The motherboard manufacturers were smart enough to leave room for growth, and AMD is nice enough to not change the form factor of their newer CPUs (at least, not for awhile).

It’s really nice to take a computer I’ve been using for 5-6 years, and nearly double (189%) it’s speed with a simple (in theory) cpu upgrade.

The upgrade itself was painful. I had to google pictures of removing the heatsink, because I couldn’t get the thing off. Carolyn couldn’t find her thermal compound (um.. don’t put computer stuff upstairs), so I had to spend an hour and fifteen minutes cavorting around Rt 236 during rush hour, going to 3 places before someone actually knew where it was and could sell it to me. Of course Carolyn found hers later, but I didn’t want to wait and it’s a good thing, because I wasn’t really ready to use my computer to watch our night’s television until 9:30PM or so.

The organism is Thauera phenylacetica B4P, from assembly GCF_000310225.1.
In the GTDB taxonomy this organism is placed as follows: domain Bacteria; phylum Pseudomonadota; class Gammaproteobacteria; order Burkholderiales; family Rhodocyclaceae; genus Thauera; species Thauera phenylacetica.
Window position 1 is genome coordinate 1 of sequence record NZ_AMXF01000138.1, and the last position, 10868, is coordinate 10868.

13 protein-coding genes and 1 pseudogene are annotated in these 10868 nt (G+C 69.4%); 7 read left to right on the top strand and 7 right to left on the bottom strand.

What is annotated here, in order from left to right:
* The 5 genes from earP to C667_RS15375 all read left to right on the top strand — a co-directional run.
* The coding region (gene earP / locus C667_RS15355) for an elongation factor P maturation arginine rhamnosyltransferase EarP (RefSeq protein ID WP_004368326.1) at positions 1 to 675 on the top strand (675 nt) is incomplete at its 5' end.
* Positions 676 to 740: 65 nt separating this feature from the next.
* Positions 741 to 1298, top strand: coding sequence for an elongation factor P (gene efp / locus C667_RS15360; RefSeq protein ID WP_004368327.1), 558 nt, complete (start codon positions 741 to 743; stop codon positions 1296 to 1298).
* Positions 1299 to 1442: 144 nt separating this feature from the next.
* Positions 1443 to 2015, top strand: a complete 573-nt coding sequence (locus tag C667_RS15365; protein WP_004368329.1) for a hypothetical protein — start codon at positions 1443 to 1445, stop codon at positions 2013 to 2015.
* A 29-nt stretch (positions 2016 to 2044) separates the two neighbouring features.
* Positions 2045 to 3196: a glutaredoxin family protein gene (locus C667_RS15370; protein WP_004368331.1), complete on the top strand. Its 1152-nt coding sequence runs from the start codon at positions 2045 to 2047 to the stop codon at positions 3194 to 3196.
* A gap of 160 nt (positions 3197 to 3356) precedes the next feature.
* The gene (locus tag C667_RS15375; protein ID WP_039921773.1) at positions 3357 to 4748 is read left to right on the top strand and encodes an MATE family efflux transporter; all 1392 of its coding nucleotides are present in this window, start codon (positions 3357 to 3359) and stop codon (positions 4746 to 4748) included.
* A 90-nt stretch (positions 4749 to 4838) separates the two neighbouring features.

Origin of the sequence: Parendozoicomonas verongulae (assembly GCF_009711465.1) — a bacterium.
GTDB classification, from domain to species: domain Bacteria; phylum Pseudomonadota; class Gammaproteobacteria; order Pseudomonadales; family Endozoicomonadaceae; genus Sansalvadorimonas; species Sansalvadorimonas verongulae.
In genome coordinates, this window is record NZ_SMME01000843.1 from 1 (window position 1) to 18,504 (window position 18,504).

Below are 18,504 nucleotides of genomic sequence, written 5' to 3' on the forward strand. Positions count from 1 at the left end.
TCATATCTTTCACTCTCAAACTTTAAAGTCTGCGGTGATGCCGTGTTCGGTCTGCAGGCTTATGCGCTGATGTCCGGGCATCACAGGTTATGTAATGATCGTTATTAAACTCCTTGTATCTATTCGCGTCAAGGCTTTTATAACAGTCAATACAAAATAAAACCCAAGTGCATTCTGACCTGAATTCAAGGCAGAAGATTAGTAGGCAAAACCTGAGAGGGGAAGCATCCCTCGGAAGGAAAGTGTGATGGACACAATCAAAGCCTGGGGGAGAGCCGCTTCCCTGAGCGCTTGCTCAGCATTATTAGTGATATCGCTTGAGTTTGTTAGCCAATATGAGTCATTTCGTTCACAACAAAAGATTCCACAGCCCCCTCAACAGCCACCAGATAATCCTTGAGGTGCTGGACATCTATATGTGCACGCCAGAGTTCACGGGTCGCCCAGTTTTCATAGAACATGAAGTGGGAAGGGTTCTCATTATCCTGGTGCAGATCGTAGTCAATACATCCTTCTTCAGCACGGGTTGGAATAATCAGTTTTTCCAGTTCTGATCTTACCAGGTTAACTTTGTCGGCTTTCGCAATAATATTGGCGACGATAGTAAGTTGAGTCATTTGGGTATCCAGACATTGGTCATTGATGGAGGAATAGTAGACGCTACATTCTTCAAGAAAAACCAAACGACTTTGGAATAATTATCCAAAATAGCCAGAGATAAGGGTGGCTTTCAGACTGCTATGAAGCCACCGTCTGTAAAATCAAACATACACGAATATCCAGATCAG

After she went to bed, I did some more tweaks until about 1:30AM. I finally got EvilLyrics to stop lagging — the problem was everytime a line of lyrics got written to the milk_msg.ini file that Winamp’s MilkDrop uses, the virus scanner scanned the file. So… disable (snooze) for best results.

And might I ad, my two favorite security programs are now:

Firewall: Sygate

AntiVirus: EZ AntiVirus

Sygate beats the pants off ZoneAlarm & Symantec Firewall. And EZ AntiVirus is much better than Symantec, in my opinion. Symantec slowly died on 5 different computers. Zone Alarm wont uninstall and can get corrupted by w32.licum/tenga virii. Fuck all that, I’d rather use something that continues to work.

Anyway, my computer Storm can now move files from the other computer, with the firewall on, only taking 90% cpu instead of 100%. This makes a big difference as 10% is enough to do other stuff, like review/watch videos. I’m happy. It was a hellish 6 hours or so, and I’ve still got stability tests to perform (I just typed testes…wtf), but as far as I’m concerned, I just dodged a bullet of having to spend $1,000 on a new computer, or $300-$400 on a painful motherboard upgrade which would require me to completley rebuild my computer from scratch. Score one for laziness & hardware mastery.

I’m done now.